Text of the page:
When clients contact us about a garnishment or levy by the IRS on their wages they want it removed as quickly as possible. I understand that, but it is also prudent to make sure that any “posturing” that will help the situation long term is done first.
The IRS will allow reasonable amounts for living expenses before considering what amount is available for one’s historical tax debt. Before agreeing to a monthly payment plan to get the levy released, there are a number of posturing items to resolve as quickly as possible.
First, make sure your withholdings on your pay check is correct. If you are claiming too many exemptions, correct you W-4 form immediately so that you will not owe any taxes when you file the current year return. Every additional dollar you have withheld will reduce your monthly payment by exactly the same amount.
Second, if you have a car that needs to be replaced or one that you own free and clear, you may want to consider getting a new or newer vehicle. Once you are locked in on a monthly payment amount, the IRS will file a tax lien and the lien will make it next to impossible to get a car loan. If you have an old vehicle that you own free and clear and you turn it in for a newer car, the payments you make will reduce the amount you have to pay on your historical tax debt dollar for dollar up to a certain amount. Right now that amount is $496.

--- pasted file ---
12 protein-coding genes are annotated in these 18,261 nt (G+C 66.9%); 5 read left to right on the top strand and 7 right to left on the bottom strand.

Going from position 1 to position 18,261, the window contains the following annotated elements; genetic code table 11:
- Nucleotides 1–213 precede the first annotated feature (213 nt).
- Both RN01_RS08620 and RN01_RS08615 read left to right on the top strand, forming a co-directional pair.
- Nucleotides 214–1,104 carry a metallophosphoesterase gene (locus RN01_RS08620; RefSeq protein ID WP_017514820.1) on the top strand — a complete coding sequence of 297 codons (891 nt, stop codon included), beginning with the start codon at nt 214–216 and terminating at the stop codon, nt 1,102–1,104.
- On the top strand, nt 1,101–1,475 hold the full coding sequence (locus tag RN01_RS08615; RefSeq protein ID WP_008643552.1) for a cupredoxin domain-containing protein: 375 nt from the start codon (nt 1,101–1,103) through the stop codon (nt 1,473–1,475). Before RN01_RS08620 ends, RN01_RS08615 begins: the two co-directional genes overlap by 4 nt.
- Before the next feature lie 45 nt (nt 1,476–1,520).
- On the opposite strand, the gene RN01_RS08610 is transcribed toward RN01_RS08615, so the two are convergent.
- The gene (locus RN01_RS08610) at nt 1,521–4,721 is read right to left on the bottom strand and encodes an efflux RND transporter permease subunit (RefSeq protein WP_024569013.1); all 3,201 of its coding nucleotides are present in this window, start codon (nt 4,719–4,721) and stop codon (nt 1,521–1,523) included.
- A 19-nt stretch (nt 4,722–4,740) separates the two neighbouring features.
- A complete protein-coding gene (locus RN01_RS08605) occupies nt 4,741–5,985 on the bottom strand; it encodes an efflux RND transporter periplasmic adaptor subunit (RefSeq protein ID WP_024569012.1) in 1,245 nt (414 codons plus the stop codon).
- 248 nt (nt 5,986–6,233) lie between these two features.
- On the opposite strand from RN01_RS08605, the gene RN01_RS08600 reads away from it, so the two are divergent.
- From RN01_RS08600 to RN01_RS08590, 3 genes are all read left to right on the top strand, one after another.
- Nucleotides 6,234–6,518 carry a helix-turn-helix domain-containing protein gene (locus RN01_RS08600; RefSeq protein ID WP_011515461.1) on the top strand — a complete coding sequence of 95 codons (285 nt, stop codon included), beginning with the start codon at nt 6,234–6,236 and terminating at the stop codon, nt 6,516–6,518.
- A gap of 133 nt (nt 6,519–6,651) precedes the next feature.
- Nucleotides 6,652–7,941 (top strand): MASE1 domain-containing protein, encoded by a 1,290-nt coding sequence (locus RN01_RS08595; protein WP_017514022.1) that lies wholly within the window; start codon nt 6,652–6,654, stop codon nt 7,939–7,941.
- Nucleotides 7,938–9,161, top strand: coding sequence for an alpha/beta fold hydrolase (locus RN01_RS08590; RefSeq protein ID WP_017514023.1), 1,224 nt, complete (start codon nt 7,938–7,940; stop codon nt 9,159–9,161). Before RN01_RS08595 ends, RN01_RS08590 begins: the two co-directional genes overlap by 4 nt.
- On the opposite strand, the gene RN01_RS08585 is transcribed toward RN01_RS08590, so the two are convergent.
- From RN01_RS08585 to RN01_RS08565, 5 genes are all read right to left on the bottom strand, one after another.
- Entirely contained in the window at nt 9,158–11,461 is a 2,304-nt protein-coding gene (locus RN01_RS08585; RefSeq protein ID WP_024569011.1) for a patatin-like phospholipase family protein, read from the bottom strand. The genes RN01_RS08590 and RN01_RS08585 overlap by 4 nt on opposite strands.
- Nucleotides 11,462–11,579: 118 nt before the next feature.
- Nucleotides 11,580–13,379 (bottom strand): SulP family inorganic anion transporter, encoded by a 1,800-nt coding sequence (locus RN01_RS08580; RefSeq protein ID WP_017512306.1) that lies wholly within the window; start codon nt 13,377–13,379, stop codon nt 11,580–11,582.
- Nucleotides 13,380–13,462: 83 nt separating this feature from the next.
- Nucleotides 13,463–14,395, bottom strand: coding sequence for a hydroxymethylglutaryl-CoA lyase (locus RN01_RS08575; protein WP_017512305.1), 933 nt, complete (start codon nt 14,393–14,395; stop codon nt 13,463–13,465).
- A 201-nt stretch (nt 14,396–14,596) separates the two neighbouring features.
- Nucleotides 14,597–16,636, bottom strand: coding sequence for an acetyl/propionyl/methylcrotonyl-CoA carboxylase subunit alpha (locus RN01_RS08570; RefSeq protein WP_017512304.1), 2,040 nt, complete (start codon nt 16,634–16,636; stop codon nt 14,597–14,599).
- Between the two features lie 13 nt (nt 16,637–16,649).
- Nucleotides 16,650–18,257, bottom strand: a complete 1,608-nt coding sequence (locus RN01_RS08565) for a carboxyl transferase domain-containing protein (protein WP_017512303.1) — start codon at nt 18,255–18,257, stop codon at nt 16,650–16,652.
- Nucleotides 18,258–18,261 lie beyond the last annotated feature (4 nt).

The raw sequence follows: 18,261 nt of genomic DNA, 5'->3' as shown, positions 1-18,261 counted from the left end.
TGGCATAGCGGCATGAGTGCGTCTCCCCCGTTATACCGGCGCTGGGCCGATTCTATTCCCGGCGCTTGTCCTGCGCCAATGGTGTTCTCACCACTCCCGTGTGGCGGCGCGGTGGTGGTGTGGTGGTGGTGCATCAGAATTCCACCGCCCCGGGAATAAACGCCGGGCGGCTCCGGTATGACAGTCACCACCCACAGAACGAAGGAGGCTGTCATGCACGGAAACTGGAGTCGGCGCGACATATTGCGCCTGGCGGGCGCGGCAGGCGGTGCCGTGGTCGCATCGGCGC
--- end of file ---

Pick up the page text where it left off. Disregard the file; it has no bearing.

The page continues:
Thirdly, if you don’t have health insurance consider getting a policy. Again, you reduce your monthly payment to the IRS on your past tax debt dollar for dollar on the cost of your insurance premiums. If you want health insurance instead of making a higher monthly payment to the IRS you will need to do this before the installment arrangement is entered into.
It is not possible in a short blog to list all of the items one needs to consider. Posturing can lower the amount the IRS will consider for an Offer in Compromise. It can qualify you for non-collectible status, and it can make it possible for you to discharge your taxes in bankruptcy and make no payment at all to the IRS on your past debt. Remember that these suggestions are not universal and need to be reviewed with a professional after making your representative knowledgeable of your financial affairs.
Scott Allen E.A.
Tax Debt Advisors, Inc.